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What Avatar shows us about our movies

L ess than a month after its release, Avatar is already the second highest grossing film of all time, having passed the $1.3-billion mark last weekend. The film’s undisputed global reign over box offices, however, has been met with criticism, as many have taken issue with the film’s perceived bigotry. Indeed, the sci-fi epic’s many unsubtle allegories to historical and contemporary conflicts have attracted scorn for being, well, unsubtly racist.

Spearheading these accusations, Annalee Newitz’s article on the sci-fi web site Io9, entitled “When Will White People Stop Making Movies Like Avatar?” has charged the film with being an expression of director James Cameron’s white guilt.

Crucially, Cameron portrays the main character, Jake Sully, as a messiah for the oppressed alien Na’vi – a plot point problematized by the character’s white heritage. Indeed, the white Sully accomplishes something that the Na’vi tribe has failed to do for generations, eventually displacing the previously selected tribesman as their leader. Essentially, the broader implication – common to these plot types – is that films like Avatar show white protagonists as leading their adopted cultures against oppressors (of which they were formerly a part).

It’s called the “white guilt fantasy” for a reason: some critics understand these films as an attempt to rectify past wrongs committed by white people, while at the same time lionizing the white protagonist as the savior of the native people. The native peoples – the Na’vi, in the case of Avatar – cannot successfully combat their enemies without the aid of a white person. This critique in particular is voiced on the blog Lawyers, Guns and Money, in a post entitled “Intentions be damned, Avatar is racist,” when the parallel is drawn to the notion of the ideal of the “black quarterback.” The blogger, “SEK,” argues that NFL general managers and scouts for years have been looking for a quarterback with a white player’s brain in a black player’s body, and sees Jake Sully’s Na’vi avatar in the film as an embodiment of that racist ideal. The claim requires little elaboration: Jake Sully is, after all, a white man mentally piloting a genetically engineered Na’vi body.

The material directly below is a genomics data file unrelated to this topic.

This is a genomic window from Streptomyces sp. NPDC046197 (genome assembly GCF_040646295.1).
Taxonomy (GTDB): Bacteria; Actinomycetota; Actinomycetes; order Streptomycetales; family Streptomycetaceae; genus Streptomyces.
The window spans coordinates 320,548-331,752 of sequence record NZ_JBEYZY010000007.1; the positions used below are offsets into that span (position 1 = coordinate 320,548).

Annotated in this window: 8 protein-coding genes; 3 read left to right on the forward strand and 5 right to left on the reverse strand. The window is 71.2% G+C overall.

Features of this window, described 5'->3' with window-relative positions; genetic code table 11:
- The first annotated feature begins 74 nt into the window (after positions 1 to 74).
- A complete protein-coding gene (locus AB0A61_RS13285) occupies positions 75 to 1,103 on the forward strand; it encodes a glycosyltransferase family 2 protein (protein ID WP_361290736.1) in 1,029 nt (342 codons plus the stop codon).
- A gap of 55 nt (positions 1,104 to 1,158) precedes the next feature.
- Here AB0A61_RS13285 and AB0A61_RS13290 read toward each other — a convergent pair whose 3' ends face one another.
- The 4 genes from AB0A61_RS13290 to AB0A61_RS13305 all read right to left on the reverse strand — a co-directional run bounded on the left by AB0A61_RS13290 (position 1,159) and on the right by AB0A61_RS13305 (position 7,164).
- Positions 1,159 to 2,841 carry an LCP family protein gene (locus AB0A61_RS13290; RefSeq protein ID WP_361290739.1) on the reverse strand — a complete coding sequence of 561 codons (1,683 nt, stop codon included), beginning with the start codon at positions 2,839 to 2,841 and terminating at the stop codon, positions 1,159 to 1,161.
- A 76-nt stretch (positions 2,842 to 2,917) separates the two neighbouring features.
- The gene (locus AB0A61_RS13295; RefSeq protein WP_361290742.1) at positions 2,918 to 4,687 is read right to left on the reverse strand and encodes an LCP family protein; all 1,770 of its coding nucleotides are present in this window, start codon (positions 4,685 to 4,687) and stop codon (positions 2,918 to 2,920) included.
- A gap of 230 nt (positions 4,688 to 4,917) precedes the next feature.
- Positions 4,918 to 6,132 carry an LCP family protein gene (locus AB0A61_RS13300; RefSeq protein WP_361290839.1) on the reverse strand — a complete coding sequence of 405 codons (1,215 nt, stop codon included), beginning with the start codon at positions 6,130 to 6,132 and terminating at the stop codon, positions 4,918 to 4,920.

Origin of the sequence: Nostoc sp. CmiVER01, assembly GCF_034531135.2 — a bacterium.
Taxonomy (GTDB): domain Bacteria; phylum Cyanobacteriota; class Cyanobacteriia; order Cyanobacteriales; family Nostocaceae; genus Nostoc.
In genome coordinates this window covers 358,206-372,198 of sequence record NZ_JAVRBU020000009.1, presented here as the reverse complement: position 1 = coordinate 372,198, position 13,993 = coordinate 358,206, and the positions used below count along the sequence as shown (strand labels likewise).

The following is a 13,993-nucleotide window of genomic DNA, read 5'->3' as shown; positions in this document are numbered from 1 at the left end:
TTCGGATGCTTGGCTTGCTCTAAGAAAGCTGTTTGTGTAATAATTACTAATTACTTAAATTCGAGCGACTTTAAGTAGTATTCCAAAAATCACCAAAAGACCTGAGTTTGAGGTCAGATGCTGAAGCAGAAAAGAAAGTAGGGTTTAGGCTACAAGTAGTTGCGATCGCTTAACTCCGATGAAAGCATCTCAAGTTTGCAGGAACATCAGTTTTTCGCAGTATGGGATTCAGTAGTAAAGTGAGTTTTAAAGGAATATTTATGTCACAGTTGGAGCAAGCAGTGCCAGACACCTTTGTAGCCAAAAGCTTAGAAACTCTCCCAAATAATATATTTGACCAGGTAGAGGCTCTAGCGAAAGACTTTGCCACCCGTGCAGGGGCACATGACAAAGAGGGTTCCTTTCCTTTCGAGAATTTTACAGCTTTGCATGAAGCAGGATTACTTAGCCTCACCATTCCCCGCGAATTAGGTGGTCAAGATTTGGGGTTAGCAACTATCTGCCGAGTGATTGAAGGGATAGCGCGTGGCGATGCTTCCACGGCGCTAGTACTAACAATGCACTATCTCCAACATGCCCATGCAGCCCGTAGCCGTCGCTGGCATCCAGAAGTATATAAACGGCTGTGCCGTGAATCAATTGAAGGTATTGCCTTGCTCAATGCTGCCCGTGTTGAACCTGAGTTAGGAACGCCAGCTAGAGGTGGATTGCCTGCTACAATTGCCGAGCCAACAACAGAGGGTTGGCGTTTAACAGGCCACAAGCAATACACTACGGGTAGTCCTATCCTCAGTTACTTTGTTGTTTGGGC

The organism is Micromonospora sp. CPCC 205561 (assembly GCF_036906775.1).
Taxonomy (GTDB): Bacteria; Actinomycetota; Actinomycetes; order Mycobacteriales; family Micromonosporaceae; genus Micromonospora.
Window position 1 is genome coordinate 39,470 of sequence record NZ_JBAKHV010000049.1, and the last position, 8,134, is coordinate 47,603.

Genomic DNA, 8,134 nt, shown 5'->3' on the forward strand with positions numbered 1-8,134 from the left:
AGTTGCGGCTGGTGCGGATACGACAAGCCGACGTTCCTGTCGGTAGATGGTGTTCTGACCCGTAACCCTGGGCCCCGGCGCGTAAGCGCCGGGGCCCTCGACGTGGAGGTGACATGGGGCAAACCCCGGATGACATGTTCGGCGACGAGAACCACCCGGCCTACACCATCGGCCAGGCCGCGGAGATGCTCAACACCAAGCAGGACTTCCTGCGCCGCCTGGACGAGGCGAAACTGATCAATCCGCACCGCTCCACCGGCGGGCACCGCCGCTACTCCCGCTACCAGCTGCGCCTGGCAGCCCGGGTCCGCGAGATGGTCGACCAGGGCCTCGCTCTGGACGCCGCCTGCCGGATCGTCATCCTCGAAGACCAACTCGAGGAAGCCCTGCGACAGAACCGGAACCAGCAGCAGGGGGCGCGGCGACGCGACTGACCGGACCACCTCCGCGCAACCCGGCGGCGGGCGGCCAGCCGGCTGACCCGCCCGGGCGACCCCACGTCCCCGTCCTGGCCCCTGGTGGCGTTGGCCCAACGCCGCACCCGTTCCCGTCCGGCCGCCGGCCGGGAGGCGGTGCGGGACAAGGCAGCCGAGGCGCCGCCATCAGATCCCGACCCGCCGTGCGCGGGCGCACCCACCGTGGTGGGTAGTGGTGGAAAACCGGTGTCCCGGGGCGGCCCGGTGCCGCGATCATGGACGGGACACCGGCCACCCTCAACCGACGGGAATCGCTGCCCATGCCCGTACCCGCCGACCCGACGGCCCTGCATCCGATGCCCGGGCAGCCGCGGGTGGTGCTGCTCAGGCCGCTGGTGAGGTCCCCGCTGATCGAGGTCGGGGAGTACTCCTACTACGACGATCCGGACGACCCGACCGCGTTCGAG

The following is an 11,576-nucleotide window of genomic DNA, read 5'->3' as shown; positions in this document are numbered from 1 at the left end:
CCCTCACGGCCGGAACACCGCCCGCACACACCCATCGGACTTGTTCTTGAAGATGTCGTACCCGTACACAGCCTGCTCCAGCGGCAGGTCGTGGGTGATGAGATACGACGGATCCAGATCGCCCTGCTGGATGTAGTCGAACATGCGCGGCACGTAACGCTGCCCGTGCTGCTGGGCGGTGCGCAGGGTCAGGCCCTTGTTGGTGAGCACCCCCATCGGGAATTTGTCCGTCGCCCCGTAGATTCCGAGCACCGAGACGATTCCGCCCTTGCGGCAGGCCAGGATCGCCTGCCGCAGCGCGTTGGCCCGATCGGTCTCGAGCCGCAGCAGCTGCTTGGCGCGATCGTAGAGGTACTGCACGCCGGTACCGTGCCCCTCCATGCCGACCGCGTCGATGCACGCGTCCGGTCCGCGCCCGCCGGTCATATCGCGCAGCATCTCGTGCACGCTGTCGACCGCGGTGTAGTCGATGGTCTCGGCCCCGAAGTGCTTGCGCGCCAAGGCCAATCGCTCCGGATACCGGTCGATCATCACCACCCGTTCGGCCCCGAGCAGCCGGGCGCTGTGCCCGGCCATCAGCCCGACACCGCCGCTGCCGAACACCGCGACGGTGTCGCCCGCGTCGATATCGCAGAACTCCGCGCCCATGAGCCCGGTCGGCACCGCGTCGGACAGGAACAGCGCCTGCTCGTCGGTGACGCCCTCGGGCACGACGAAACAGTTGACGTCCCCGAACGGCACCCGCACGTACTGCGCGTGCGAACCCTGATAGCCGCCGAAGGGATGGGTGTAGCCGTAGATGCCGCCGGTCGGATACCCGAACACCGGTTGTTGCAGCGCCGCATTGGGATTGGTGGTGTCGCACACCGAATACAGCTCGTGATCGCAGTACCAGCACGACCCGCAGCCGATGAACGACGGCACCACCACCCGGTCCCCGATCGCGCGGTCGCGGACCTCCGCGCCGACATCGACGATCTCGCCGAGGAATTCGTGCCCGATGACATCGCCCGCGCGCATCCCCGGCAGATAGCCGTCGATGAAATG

However, as critics argue against the racist undercurrents in Avatar, perhaps they too have fallen victim to their own critiques. In both of these Internet articles, user comments have often pointed at the hypocrisy involved in calling out Cameron’s film as being an expression of white guilt, when the critical viewpoint itself could be seen as guilty of a similar act. As one commenter called it, “‘white guilt oneupsmanship’ in academic criticism.” But as this particular stream of criticism has reached mainstream prominence and the attention of minority critics – having been featured in the New York Times earlier this week – the legitimacy of the critique has stood up to this ironic scrutiny.

Nevertheless, continuously charging Cameron with racism seems to miss a broader point about our culture and its movies. It seems unlikely that Cameron consciously intended to suggest that only a white man can save the Na’vi people from the clutches of a space-faring Earth (a thinly-disguised metaphor for capitalist America). Avatar is not the first film to portray a former oppressor as a dying culture’s last hope, nor does it mark the first time that criticism of that plot archetype has arisen, implying that the notion is embedded within our cultural subconscious. Memorably, on a Chappelle’s Show sketch called “Mooney at the Movies,” comedian Paul Mooney lambasted the similar white guilt-trip The Last Samurai as offensive, suggesting that Hollywood carry its prejudice to its logical end: “The Last Nigger on Earth…starring Tom Hanks.” If filmmakers are interested in exposing oppression, perhaps the first thing to go should be filmmakers’ own predilection for indulging their passive guilt through their art.